Discussion in 'General VFR Discussions' started by f3racer, Aug 10, 2014.
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Fitted a scottoiler
Why on earth would you do such a thing?
Your chain does not need lubrication. All the lube it will ever need is already inside it (this is why the O/X rings are there).
When we "lube" a chain, we are actually just adding a film to protect it from corrosion. Which is why dry "lube" is generally the most effective, as it does not collect dirt and stays on much better.
A Scottoiler does little more than ensure that your chain is always coated in low viscosity oil that dirt can stick to and that gets flung on every other part of your bike.
It literally makes it necessary to clean the chain much more often.
Got the bike rolled into the living room and started ordering the service parts I need to get it ready for next season. 16/45 sprockets, new tires, Speedo Healer, oil, filters, brake rotors and pads, etc...
Itchy Boots uses an oiler and I love her!
Don't really care who or what uses it. It's still a stupid idea. Be it Rossi or the drunk guy down the street.
Seeing that horrible thing on a bike tells you one thing: The owner cares, but lacks knowledge. Most people don't fit them because they are too lazy to maintain their chain, but because they legitimately think it will be better for their bike.
The simple fact is that it is a product that is based on a complete misunderstanding of how chain maintenance works. Or why it is done.
Your chain has grease inside the links, isolated by the O/X/whatever rings. That is all the lubrication it will ever need and adding more would literally require you to completely take apart every link of your chain.
The ONLY reason we "lube" our chains, is to protect them from the elements and prevent corrosion.
We can argue all day about what the best product is. We all have preferences. But the ideal product has very easily quantifiable qualities: Those being that it sticks to the chain, does not allow dirt to stick to it and creates a good barrier between the chain and the elements.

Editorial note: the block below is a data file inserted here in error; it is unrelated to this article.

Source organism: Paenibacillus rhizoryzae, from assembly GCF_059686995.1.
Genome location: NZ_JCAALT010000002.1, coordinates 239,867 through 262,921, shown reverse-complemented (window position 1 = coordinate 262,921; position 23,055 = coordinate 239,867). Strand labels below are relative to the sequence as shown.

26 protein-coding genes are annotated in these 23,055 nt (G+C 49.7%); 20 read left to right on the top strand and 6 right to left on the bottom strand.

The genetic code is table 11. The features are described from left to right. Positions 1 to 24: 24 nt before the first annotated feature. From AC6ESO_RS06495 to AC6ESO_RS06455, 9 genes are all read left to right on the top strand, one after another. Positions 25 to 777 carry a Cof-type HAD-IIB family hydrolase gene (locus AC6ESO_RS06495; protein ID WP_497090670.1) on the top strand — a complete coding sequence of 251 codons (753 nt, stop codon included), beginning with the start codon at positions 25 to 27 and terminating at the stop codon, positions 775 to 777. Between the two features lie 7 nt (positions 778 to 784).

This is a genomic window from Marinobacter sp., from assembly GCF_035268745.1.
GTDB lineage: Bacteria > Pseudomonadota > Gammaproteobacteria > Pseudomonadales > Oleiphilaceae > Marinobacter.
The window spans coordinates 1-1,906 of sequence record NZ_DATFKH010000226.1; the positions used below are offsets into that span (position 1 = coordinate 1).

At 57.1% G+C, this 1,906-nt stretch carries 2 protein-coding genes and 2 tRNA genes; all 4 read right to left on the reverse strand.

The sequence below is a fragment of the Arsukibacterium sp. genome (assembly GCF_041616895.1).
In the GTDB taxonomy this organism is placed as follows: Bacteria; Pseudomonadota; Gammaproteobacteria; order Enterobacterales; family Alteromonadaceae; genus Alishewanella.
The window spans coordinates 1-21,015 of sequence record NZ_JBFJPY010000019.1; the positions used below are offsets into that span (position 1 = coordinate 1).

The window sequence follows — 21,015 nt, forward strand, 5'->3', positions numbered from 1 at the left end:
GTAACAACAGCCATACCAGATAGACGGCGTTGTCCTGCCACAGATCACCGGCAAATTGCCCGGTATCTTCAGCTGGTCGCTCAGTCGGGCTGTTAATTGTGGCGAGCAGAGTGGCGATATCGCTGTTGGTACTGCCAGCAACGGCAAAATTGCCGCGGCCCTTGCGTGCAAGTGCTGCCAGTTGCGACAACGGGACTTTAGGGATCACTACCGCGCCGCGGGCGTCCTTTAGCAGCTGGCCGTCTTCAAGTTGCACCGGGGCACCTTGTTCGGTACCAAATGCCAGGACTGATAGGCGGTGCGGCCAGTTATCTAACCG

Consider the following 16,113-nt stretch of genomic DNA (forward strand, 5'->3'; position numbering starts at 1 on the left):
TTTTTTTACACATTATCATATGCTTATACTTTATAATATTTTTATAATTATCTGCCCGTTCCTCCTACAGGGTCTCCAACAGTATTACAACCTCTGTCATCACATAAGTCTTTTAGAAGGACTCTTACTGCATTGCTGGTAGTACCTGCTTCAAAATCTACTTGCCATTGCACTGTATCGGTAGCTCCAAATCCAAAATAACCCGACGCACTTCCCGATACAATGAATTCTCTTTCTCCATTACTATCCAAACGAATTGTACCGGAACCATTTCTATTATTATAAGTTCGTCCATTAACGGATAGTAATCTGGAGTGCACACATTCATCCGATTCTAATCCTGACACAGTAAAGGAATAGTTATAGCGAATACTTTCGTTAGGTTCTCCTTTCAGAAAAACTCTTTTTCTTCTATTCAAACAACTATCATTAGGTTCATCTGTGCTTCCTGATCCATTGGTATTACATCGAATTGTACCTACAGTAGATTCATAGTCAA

I prefer the so called "white sprays" that dry and does not leave the chain sticky or oily and does not get flung everywhere. Objectively speaking, that type of product hits every point on the list of things your chain needs.
Put in a new clutch and new stator today. I couldn't finish the job because the gasket on the stator side was the wrong one.
Oh well, won't be riding it for the next 3 months anyway.
To be honest I have had dry lube and it also makes things stick to it. Scottoiler is just easier to ensure a little lubrication. I always forget to clean and relube the chain, but at the moment I can just lube it while riding. Haven't had a single problem with getting the back wheel coated in oil, just make sure to get it fit right (well yeah, adjusted) and there shouldn't be a problem. The chain is also much more quieter tbh.
So, finish your opinion. What kind of average chain life do you get with what kind of riding where over the life of several chains?
Finally got my bike zipped back up with a new clutch and stator. I put in an EBC clutch kit but now wondering if I should have gone OEM. With my old clutch, it wasn't grabbing until almost the very end of travel. Now it almost grabs with the lever all the way in.
Sounds to me like something isn’t right if it’s not disengaging correctly, and I don’t think it would be the EBC gear.
Did you bleed the clutch?
Just rebuilt the both cylinders and bled last winter.
Had a further look today. Ok, nothing wrong with the EBC clutch kit. The problem turned out to be me. I have adjustable levers and I had adjusted it in because the clutch grab point was so far out. I had to adjusted it back out away from the bar to give me more travel distance. Works fine now. I can't believe how far the grab point changed between an old clutch and a new one. Makes me wish for a traditional cable rather than hydraulic.
Cold ride to the fuel station and back, all 18 miles. 34-36* F, but dry and light winds. Filled up with ethanl free gas. Looks like it will be the best day this month weather-wise, so we took the oportunity to finish 2019 having ridden at least once in each month of the year.
Discovered that having 100 kg (220 lbs) of son/elf over the back wheel make the handling a bit iffy. More than 1/3 throttle and the front wheel is in the air...
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